News / Africa

    Egypt: Analyst Questions Motives behind Prime Minister’s Apology

    Egyptian state television Al-Masriya shows new Egyptian Prime Minister Ahmed Shafiq holding a press conference in Cairo, February 3, 2011
    Egyptian state television Al-Masriya shows new Egyptian Prime Minister Ahmed Shafiq holding a press conference in Cairo, February 3, 2011

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    Joe DeCapua

    Egypt’s Prime Minister Ahmed Shafiq addressed the nation Thursday to apologize for Wednesday’s violent clashes between pro- and anti-government protesters.  Mr. Shafiq described the violence as a “disaster.”

    University of Notre Dame Political Science Professor Imed Shahin, an Egyptian scholar, says, “He tried to do two things.  One, to extend an apology to the Egyptian people about what happened and second, he promised that…these kind of violent events are not going to happen again.  And I believe what he tried to do is disassociate the government from the brutalization of the pro-democracy protesters.”

    Credibility

    But professor Shahin says the question is whether the prime minister appeared credible.

    “I think that he left so many questions unanswered.  And to me the biggest question is the role of the military in all this,” he says, “We know as a matter of fact that the military refrained from protecting the pro-democracy protesters and left them subject to intimidation…[by] what I call, the pro-Mubarak thugs or Mubarak’s thugs.”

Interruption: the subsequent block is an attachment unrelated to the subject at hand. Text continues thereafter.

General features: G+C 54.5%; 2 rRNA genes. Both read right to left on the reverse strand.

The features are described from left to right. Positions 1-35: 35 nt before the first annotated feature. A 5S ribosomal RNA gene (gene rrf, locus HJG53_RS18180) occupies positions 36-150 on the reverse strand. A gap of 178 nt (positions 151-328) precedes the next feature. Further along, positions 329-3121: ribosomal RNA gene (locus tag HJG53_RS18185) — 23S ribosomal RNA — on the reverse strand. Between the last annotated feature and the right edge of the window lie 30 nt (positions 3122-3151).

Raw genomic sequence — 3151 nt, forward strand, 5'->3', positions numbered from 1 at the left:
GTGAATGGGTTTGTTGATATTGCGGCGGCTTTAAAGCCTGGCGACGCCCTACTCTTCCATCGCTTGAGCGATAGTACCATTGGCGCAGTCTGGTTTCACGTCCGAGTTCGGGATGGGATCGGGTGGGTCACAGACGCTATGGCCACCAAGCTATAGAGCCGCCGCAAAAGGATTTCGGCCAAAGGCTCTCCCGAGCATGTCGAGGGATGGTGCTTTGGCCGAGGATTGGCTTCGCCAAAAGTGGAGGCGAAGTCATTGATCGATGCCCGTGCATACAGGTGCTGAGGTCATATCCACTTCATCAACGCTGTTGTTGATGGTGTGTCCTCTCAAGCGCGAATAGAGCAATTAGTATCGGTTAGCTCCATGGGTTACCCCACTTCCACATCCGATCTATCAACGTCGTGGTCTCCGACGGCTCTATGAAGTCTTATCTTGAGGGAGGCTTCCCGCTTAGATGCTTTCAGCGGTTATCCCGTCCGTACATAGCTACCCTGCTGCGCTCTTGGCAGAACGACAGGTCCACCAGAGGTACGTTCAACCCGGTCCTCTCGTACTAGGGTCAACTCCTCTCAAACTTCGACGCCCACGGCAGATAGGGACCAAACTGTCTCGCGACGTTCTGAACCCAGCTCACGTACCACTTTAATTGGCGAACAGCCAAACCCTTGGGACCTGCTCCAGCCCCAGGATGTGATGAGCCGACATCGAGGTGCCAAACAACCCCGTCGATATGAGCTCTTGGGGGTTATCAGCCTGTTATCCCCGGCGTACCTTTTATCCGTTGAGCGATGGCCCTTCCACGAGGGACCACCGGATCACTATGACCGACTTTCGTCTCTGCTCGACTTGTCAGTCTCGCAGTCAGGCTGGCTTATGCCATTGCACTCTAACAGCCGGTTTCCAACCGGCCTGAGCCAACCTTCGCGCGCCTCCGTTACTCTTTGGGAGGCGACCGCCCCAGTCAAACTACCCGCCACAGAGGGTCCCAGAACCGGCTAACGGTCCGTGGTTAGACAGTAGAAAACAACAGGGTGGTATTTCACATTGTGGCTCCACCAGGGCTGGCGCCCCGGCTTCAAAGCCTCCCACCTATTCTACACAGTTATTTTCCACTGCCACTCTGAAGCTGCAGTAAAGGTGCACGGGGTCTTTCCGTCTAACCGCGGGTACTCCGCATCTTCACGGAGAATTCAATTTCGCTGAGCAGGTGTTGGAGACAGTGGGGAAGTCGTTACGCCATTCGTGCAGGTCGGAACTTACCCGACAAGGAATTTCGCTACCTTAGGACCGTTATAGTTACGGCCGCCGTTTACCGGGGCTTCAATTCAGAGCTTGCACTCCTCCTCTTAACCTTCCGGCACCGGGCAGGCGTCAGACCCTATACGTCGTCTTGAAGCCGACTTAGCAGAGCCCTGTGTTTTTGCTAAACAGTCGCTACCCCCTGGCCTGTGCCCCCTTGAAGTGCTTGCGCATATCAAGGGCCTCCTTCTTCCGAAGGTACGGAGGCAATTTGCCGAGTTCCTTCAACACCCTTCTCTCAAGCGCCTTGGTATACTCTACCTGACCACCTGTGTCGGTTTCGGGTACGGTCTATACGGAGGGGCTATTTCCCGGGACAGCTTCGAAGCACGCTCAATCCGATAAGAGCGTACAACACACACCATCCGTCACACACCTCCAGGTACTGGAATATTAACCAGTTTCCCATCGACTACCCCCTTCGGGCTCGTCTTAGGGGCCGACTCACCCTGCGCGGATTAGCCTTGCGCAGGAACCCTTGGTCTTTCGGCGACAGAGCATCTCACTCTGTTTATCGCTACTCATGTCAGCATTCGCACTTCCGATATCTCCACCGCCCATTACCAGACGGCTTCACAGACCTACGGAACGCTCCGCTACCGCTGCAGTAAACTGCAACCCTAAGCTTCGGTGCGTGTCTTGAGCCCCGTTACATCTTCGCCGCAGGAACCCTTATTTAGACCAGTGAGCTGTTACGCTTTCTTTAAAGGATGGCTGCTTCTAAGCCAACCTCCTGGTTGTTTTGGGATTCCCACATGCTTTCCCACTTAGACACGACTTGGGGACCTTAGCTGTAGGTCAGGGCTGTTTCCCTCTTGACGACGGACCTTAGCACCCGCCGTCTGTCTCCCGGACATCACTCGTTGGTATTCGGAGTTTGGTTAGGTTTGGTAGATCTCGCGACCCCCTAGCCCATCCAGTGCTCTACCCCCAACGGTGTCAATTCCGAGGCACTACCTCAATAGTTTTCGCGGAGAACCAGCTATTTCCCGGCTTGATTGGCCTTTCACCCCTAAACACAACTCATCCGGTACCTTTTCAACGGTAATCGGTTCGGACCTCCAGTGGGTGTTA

Shahin says they were not actually supporters of the president because their purpose was not to express a political opinion.  “They came to intimidate, disperse and brutalize the demonstrators.”

    What’s more, he says, there may have been other motives behind Thursday’s speech by the prime minister.  He says government officials “are still maneuvering, are still buying time in order to regain the initiative."  On the one hand, he says they’re offering to talk with pro-democracy demonstrators, while on the other, they’re still carrying out repressive measures.

    “Not only against Egyptians and protesters,” he says, “but against Amnesty International.  They are arresting human rights advocates.  They are also harassing reporters.  They are forcing state civil servants to go out and protest in order to support Mubarak.”

    The military

    Since the protests began, many observers and analysts said the Egyptian people held the military in high regard, just the opposite view they hold of police.

    “The latest response by Mubarak and his insistence to cling onto power is creating a major rift between the state institutions, including the military, the state security, the police, the intelligence [service] and so on and the rest of the population,” says Shahin.

    He says the military is a “highly respected institution, but people also know that is a highly privileged military.  This military is still a pro-Mubarak military.  It has not sided with the people.”

    Shahin says if there is going to be a peaceful solution to the Egyptian crisis, then President Mubarak “has to leave and he has to leave now.”

    He says two major protests are planned for Friday.  One by pro-democracy suppoters, the other by pro-government demonstrators.  The Notre Dame professor says he's concerned about possible violence.

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